Cubs' Top 5 managers: Bastian's take

June 16th, 2020

No one loves a good debate quite like baseball fans, and with that in mind, we are following our Top 5 player rankings at each position with the best managers for each franchise, based on their careers while with that club. These rankings are for fun and debate purposes only … if you don’t agree with the order, participate in the Twitter poll to vote for your favorite.

Here is Jordan Bastian's ranking of the top five managers in Cubs history.

Cubs' All-Time Team: C | 1B | 2B | 3B | SS | LF | CF | RF | UTIL | RH SP | LH SP | RP

1. Frank Chance, 1905-12
Key fact: Highest winning percentage (.664) in team history

One of the great first basemen in club history, he was the final part of the famous Tinker-to-Evers-to-Chance infield trio. And, as a player-manager, Chance oversaw the Cubs during one of the greatest runs in baseball history.

Chance suited up for Chicago from 1898-1912 in what would amount to a Hall of Fame career. He took the managerial reins from Frank Selee in 1905 and then the "Peerless Leader" guided the Cubs to four pennants within five years, winning consecutive World Series in 1907-08. As you may recall, that 1908 title held up as the Cubs' last triumph until the 2016 team ended baseball's longest drought.

With Chance in the manager's chair, the 1906 Chicago club amassed 116 victories, which set a single-season record that held until the 2001 Mariners equaled it. The Cubs averaged 106 wins per season from 1906-10 with Chance at the helm. His 768 wins are the third-most by a manager in Chicago's franchise history.

2. Joe Maddon, 2015-19
Key fact: Franchise-record four consecutive playoff berths

Maddon had earned a reputation as a managerial innovator with Tampa Bay, and the Cubs were aggressive in pursuing him once he became available ahead of the 2015 season. Chicago signed Maddon to a five-year pact to lead a young, emerging Cubs core.

"He changed the franchise forever," Cubs president of baseball operations Theo Epstein said after the 2019 season, when the team did not extend Maddon's contract and instead hired new manager David Ross. "He was the perfect guy for this team at the perfect time. I think everyone who was around the team knows that."

Maddon posted a 471-339 record in five years with the Cubs, leading the team to four playoff berths, including three straight National League Championship Series ('15-17) and a World Series victory in '16. Maddon's .581 winning percentage with Chicago is the second-best in team history among managers with at least three seasons.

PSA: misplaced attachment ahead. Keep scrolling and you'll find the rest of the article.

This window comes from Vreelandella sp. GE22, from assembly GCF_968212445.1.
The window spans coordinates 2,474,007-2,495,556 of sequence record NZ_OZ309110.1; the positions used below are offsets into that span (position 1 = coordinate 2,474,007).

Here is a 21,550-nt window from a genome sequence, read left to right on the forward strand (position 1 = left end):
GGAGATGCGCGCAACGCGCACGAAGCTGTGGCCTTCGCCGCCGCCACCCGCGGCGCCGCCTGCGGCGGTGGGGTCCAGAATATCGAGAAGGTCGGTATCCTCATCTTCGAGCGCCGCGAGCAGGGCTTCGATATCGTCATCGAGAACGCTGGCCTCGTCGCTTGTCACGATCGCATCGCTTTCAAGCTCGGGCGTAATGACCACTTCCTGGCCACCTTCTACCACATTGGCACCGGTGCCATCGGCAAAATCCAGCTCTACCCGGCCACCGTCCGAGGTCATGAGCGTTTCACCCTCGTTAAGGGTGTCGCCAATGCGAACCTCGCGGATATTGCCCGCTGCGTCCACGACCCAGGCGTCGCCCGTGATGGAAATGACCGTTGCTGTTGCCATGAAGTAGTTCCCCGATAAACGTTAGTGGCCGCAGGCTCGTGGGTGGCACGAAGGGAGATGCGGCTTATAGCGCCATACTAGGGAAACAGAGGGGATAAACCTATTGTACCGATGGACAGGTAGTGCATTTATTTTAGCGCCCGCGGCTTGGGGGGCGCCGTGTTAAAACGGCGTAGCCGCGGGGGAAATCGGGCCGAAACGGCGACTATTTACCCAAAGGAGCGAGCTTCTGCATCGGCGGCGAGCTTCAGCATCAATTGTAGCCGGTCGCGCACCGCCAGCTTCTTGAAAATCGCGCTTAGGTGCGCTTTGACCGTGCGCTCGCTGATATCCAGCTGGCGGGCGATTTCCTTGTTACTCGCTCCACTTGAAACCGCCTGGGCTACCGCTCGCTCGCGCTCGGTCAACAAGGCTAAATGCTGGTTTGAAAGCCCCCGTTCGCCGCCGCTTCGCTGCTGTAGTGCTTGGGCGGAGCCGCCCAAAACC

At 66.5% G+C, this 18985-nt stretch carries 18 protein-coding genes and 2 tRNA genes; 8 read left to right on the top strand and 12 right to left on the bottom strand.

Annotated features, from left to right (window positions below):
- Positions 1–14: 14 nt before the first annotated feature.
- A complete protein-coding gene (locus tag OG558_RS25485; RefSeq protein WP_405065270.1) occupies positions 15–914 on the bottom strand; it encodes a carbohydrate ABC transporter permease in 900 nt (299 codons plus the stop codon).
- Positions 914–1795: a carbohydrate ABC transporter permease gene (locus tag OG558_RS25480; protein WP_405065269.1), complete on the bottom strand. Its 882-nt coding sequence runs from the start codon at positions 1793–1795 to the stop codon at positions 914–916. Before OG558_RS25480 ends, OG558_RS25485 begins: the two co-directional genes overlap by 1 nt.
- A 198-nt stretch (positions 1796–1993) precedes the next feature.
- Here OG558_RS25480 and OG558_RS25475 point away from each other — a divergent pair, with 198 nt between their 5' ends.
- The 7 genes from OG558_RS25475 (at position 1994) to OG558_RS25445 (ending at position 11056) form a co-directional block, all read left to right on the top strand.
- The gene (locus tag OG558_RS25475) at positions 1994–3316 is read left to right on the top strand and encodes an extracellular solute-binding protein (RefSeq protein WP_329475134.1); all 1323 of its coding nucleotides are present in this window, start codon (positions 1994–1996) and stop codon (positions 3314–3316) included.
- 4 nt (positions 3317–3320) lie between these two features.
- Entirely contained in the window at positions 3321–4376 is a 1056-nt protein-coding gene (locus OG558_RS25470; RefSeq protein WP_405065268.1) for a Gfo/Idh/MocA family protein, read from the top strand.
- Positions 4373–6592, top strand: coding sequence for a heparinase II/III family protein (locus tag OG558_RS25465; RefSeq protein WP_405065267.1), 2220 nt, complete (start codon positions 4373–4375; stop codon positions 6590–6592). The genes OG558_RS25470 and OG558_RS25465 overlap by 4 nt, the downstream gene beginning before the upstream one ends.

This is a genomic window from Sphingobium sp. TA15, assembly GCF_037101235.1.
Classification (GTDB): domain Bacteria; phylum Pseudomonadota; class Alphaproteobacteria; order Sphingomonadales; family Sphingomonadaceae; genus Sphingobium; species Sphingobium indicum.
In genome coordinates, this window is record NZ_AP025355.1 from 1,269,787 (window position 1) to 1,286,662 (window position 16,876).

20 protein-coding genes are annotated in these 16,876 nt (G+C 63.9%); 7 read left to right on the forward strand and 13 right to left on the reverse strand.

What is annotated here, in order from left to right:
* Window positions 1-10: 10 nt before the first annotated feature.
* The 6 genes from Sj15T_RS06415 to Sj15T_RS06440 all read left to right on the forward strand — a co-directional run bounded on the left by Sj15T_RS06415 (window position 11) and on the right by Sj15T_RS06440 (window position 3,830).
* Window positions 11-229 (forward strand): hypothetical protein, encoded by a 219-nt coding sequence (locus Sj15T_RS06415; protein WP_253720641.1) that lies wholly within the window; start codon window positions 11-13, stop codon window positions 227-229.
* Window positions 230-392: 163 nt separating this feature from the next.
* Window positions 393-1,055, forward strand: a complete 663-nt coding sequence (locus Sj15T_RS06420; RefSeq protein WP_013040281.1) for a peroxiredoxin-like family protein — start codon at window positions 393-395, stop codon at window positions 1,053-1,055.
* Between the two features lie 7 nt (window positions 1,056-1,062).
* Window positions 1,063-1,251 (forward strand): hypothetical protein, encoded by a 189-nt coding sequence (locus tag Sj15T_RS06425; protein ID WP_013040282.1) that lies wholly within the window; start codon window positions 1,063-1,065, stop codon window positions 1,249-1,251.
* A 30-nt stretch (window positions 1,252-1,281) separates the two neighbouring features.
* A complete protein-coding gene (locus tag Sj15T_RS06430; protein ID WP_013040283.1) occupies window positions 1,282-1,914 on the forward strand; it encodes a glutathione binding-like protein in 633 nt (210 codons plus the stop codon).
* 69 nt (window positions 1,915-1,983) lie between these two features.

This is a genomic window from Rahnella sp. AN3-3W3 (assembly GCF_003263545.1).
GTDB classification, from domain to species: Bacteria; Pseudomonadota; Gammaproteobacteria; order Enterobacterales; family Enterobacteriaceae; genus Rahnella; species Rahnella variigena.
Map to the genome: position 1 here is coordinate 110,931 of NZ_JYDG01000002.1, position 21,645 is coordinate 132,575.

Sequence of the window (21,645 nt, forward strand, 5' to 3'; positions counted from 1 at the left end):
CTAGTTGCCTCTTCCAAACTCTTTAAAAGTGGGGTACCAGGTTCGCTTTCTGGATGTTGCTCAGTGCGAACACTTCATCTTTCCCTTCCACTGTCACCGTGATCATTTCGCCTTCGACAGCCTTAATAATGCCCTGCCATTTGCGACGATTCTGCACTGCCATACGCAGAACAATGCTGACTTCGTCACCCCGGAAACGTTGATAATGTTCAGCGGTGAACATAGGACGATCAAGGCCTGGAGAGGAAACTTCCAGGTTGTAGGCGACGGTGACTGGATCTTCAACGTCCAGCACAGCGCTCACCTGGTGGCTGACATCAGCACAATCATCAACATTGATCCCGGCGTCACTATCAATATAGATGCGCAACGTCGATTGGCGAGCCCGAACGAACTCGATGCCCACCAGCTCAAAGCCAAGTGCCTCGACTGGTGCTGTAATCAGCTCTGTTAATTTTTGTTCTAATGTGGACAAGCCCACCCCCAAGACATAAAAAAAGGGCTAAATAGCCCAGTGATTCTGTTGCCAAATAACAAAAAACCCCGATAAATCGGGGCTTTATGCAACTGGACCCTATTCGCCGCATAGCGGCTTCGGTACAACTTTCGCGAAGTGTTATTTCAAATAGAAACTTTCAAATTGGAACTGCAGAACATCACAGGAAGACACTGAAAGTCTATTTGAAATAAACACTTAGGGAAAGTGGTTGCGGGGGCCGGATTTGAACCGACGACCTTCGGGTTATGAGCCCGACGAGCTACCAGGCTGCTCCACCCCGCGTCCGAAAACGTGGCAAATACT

3. Charlie Grimm: 1932-38, '44-49, '60
Key fact: Most managerial wins (946) in modern era for Cubs

Just as Maddon reached heights with the Cubs that had not been achieved since the early 1900s, Grimm also led the franchise to some notable moments.

Grimm took over for Rogers Hornsby as manager in 1932, led the team to a 37-18 run down the stretch and captured the NL pennant. He also guided the Cubs to the World Series in '35 and '45. That 1935 campaign included a 21-game winning streak in September and 100 wins overall, marking the most in a season since 1910 (104). It also held as Chicago's last 100-win showing until the 2016 team rattled off 103 victories.

In three stints as Cubs manager, Grimm compiled a 946-782 record (.547 winning percentage). His 14 years at the helm are second in team history only to Cap Anson's 19.

4. Joe McCarthy: 1926-30
Key fact: Earned the first of his nine career managerial pennants with the Cubs

McCarthy is best known as the Yankees' all-time leader in managerial wins (1,460), but his career as a manager began with five years leading the Cubs. He posted a 442-321 record with Chicago, winning the NL pennant during the 98-win 1929 season. McCarthy is perhaps the one that got away for the Cubs, considering he helped New York to seven World Series crowns after being dismissed by the North Siders.

5. Cap Anson: 1879-97
Key fact: Most managerial wins (1,282) in franchise history

Anson served as a player-manager in the early years of the franchise when the club was known as the White Stockings and Colts. After his career was up with the club, it was known as the Orphans for a period, because the team had lost its "Pop" in Anson. While Anson's character issues are well-documented, he is credited with the most managerial wins in team history and helped capture five NL pennants between 1880-86.

Honorable mention
Leo Durocher (1966-72) never won a division title, but he oversaw 535 victories and was at the helm for the beloved '69 Cubs. ... Jim Frey (1984-86) led the '84 Cubs to the NLCS and played a key role in Ryne Sandberg unlocking his power potential. ... Don Zimmer (1988-91) led the '89 Cubs to the NLCS. ... Lou Piniella (2007-10) led the Cubs to back-to-back playoff berths ('07-08) and racked up 316 wins with a .519 winning percentage. ... Dusty Baker (2003-06) won 322 games with the Cubs and a division title in '03. ... Jim Riggleman (1995-99) was in the manager's chair for the '98 season that saw the Cubs win an NL Wild Card berth. ... Frank Selee (1902-05) won 280 games with a .568 winning percentage before the franchise took off under Chance's leadership.